A quarter of employees are not planning to hire any young people or trainees next year, a CIPD poll has found, as experts warn that failing to bring in and develop new employees could block talent pipelines and exacerbate the skills crisis.
The survey of more than 1,000 employers, conducted for the CIPD’s Covid-19 and the youth labour market report, found 25 per cent of businesses were not planning to hire anyone between the ages of 16 and 24-years-old in the next 12 months.
Just 46 per cent of employers said they did have plans to recruit from that age group, while 29 per cent said they did not know.
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The poll also found that the various financial incentives offered by the government were failing to incentivise businesses to hire young people.
The government is offering employers a £1,000 bonus for every new traineeship, and up to £2,000 for every new apprentice. However, the poll found that just 8 per cent of employers that were not planning to offer traineeships before were now planning to do so, and just 6 per cent of organisations said they were planning to scale up their traineeship offerings as a result of the incentive.
Similarly, just 5 per cent of employers said they would now offer apprenticeships, and just 7 per cent said they would recruit more apprentices because of the incentive.
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Responding to the findings, Helen Astill, founder of Cherington HR, said employers that were willing to take advantage of the government incentive schemes and recruit apprentices and trainees would be best placed to make it through the next few months.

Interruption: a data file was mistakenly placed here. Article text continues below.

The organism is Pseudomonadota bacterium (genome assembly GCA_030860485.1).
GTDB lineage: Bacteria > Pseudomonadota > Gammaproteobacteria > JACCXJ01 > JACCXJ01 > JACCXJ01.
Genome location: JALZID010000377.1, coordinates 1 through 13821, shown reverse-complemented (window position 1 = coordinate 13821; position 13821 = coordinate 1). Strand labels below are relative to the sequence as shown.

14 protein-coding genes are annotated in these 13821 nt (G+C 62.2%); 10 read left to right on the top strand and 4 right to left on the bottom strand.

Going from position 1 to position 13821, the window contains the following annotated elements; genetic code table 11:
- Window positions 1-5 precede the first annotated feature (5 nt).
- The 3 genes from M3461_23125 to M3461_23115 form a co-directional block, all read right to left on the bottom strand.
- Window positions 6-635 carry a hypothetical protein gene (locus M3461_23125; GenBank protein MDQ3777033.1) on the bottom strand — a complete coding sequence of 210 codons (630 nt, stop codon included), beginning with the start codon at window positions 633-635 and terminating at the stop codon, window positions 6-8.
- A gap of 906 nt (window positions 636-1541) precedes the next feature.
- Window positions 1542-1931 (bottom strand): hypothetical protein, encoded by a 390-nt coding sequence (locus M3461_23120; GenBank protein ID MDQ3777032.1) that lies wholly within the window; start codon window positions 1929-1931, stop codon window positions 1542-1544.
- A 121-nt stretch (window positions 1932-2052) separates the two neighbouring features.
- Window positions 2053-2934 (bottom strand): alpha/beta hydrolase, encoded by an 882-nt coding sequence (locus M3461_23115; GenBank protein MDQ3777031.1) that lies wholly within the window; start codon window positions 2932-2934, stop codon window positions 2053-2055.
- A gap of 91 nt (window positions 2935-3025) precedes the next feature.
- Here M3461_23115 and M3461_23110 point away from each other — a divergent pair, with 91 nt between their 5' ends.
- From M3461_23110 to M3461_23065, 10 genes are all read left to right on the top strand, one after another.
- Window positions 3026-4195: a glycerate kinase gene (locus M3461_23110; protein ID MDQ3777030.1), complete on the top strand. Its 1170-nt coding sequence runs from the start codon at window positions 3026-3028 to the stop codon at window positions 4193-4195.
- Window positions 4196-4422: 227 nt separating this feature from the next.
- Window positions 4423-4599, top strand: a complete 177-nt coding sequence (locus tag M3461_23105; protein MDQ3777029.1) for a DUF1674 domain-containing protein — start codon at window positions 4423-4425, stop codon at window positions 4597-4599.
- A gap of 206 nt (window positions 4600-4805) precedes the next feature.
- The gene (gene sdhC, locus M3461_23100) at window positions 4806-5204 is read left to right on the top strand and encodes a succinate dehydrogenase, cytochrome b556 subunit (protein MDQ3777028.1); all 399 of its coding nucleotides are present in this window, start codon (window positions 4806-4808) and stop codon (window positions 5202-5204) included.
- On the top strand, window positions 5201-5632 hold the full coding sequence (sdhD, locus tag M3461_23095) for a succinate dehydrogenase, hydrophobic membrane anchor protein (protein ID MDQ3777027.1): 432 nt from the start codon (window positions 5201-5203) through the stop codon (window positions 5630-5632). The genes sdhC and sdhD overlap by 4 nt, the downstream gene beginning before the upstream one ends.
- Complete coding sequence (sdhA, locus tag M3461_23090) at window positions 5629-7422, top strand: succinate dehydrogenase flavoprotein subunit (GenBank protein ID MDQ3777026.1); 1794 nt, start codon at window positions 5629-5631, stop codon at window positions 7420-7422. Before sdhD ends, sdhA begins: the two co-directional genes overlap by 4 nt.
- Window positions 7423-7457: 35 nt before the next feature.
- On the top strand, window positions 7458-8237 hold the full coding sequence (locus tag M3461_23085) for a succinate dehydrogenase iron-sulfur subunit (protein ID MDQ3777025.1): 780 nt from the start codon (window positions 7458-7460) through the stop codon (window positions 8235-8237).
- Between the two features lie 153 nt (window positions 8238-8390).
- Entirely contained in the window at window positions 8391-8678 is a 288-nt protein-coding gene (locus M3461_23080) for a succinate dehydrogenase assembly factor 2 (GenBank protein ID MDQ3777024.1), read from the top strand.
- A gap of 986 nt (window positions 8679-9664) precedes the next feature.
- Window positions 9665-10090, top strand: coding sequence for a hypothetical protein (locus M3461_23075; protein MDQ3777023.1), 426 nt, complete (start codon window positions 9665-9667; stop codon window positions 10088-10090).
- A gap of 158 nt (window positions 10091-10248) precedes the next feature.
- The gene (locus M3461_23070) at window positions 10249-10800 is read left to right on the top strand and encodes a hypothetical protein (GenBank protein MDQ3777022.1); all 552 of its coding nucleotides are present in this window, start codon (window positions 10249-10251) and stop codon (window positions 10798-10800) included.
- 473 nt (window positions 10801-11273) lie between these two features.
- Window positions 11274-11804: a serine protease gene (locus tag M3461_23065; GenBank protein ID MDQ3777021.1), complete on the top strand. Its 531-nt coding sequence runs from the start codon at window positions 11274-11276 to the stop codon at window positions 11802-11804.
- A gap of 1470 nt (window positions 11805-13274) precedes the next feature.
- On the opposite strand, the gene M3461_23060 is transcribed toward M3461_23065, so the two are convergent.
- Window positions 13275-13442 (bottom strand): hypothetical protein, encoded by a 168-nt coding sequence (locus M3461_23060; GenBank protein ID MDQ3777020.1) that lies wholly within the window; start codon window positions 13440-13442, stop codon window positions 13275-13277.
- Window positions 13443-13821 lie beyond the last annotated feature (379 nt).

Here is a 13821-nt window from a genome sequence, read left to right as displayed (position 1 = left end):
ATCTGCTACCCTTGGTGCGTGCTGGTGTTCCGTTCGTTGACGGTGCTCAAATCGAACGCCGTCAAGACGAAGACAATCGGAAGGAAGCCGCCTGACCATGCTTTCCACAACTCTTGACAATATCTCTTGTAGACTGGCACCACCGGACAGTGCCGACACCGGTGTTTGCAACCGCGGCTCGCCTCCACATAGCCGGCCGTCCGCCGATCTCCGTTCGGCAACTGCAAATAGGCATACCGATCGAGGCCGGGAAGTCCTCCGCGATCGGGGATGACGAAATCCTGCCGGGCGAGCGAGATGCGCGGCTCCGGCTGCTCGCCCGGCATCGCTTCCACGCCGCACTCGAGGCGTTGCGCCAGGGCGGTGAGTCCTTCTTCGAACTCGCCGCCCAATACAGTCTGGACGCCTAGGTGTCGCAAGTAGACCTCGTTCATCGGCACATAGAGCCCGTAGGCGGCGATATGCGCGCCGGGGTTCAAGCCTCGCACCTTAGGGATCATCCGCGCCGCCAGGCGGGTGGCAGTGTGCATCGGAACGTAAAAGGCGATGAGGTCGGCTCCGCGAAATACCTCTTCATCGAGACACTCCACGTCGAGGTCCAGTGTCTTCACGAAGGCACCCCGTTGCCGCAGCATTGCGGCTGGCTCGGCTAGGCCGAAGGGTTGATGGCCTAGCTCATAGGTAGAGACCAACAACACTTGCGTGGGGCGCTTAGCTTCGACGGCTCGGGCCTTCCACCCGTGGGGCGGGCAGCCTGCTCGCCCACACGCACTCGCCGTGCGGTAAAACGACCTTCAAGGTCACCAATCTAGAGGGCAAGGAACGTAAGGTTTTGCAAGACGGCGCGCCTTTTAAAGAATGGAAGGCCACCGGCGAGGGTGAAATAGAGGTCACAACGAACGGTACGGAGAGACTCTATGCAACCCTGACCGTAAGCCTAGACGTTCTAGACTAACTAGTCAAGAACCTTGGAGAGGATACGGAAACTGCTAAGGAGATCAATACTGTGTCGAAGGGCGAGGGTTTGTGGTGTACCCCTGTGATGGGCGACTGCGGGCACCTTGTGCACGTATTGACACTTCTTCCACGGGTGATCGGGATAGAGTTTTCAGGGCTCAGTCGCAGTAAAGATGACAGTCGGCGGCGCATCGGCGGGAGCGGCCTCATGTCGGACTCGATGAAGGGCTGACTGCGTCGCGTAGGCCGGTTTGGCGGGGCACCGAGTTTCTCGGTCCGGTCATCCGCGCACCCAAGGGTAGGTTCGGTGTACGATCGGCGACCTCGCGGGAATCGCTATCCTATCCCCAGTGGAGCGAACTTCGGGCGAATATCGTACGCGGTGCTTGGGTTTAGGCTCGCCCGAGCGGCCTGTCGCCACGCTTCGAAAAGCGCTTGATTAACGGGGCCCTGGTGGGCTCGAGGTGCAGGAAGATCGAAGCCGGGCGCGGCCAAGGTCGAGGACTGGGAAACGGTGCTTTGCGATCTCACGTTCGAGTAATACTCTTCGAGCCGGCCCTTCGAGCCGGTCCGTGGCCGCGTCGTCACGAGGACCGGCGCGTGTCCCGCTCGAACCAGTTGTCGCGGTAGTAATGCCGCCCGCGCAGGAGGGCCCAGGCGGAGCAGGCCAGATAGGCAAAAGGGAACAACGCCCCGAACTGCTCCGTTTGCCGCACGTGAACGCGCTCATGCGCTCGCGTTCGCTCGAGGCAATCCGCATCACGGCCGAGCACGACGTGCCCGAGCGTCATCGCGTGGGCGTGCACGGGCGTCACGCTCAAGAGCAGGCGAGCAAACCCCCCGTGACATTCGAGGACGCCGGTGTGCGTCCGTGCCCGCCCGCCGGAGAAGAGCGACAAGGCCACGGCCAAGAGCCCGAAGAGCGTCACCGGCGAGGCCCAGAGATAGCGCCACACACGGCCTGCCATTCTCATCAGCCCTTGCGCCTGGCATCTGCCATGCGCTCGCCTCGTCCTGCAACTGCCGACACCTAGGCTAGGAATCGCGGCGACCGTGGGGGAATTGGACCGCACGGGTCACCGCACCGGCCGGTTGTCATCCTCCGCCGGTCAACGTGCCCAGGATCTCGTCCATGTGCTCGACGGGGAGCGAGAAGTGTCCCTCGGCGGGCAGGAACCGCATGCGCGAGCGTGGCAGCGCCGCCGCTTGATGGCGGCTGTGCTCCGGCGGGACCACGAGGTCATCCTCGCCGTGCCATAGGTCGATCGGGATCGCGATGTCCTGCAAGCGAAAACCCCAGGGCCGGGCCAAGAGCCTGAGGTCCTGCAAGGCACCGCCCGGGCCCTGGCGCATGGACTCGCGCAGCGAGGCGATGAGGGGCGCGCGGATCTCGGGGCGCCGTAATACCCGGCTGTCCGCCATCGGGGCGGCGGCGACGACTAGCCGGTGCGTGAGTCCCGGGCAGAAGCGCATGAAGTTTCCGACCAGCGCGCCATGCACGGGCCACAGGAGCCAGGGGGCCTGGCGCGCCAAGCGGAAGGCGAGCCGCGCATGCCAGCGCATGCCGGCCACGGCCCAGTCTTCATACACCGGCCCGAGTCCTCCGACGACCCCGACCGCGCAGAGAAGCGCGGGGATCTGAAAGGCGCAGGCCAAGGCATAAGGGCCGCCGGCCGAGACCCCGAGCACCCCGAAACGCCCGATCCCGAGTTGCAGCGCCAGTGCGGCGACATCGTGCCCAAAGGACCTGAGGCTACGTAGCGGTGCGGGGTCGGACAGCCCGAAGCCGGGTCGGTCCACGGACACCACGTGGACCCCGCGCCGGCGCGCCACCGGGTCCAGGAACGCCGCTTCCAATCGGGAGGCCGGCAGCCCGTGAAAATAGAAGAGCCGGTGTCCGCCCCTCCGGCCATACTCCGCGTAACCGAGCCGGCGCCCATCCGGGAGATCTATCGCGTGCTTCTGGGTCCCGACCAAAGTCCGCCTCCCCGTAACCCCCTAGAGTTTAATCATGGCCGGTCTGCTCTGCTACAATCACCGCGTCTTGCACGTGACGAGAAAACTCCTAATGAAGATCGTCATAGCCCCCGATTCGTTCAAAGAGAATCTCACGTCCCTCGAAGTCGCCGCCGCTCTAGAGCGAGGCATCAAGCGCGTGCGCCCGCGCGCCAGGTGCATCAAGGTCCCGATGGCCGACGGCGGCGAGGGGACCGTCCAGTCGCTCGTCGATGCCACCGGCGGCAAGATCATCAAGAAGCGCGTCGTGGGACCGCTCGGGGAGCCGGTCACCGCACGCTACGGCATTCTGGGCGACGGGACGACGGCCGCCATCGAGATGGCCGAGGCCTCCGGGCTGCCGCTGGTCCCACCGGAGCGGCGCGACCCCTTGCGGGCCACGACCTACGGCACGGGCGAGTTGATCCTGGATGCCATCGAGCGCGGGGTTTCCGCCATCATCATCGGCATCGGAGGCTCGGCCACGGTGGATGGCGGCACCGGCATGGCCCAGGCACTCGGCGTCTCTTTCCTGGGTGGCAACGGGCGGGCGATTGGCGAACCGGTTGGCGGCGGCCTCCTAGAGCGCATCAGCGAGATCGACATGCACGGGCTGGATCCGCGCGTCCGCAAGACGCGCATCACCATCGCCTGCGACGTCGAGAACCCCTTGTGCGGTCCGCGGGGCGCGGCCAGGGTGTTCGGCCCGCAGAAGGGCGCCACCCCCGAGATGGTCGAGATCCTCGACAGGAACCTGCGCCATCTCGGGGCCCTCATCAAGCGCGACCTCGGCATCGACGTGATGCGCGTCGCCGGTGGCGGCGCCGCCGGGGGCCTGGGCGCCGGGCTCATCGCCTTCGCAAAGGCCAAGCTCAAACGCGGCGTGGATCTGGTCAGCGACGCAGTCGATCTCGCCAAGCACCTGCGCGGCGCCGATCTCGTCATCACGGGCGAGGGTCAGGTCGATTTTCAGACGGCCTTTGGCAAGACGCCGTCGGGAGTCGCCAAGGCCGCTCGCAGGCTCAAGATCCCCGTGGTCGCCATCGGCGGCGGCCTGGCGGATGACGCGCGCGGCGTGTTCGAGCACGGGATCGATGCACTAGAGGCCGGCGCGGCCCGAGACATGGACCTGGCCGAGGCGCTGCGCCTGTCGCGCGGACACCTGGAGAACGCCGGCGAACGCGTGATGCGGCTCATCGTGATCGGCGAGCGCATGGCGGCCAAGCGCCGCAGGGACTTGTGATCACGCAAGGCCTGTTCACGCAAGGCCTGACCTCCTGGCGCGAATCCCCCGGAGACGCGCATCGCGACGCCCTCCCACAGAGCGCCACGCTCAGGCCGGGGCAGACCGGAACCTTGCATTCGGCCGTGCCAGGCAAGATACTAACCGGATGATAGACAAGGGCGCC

“There will be lots of people out of work who will be looking to apply for those roles when they appear, but the smart employers will look at taking on the less experienced candidates, perhaps as apprentices or new graduates, to develop and train them to be the future of their businesses,” she said.
“Taking raw talent and nurturing it is the best way of showing that your business is expecting to be around in the longer term. Showing employees that you are prepared to invest in their long-term development and develop the skills you will need for your business going forward will generate engagement and encourage loyalty.”
This was echoed by Lizzie Crowley, senior skills policy adviser at the CIPD. “Not only can apprenticeships and traineeships be a great way of creating a young talent pool but, at a time when there’s a jobs crisis, they can give young people a much-needed foot in the door,” she said, calling on the government to improve awareness of traineeships among businesses.
“Employers and the government need to meet each other halfway to improve employment prospects for young people who’ve been hit hardest by the pandemic,” she said.
Young people play an important part in future proofing businesses, added Jo Caine, managing director of Cathedral Appointments. “Not only does [the 16-24] age group hold the skills and knowledge needed in this virtual, technological age, but they often have a greater ability to learn and develop new skills – the perfect match for any evolving business,” she said.
“Many organisations simply don’t possess the skills or resources they need to fulfil changing business requirements. But by not investing in this younger talent, in the longer term they may find themselves knocked down a peg or two by the competition that does respond to the latest trends.”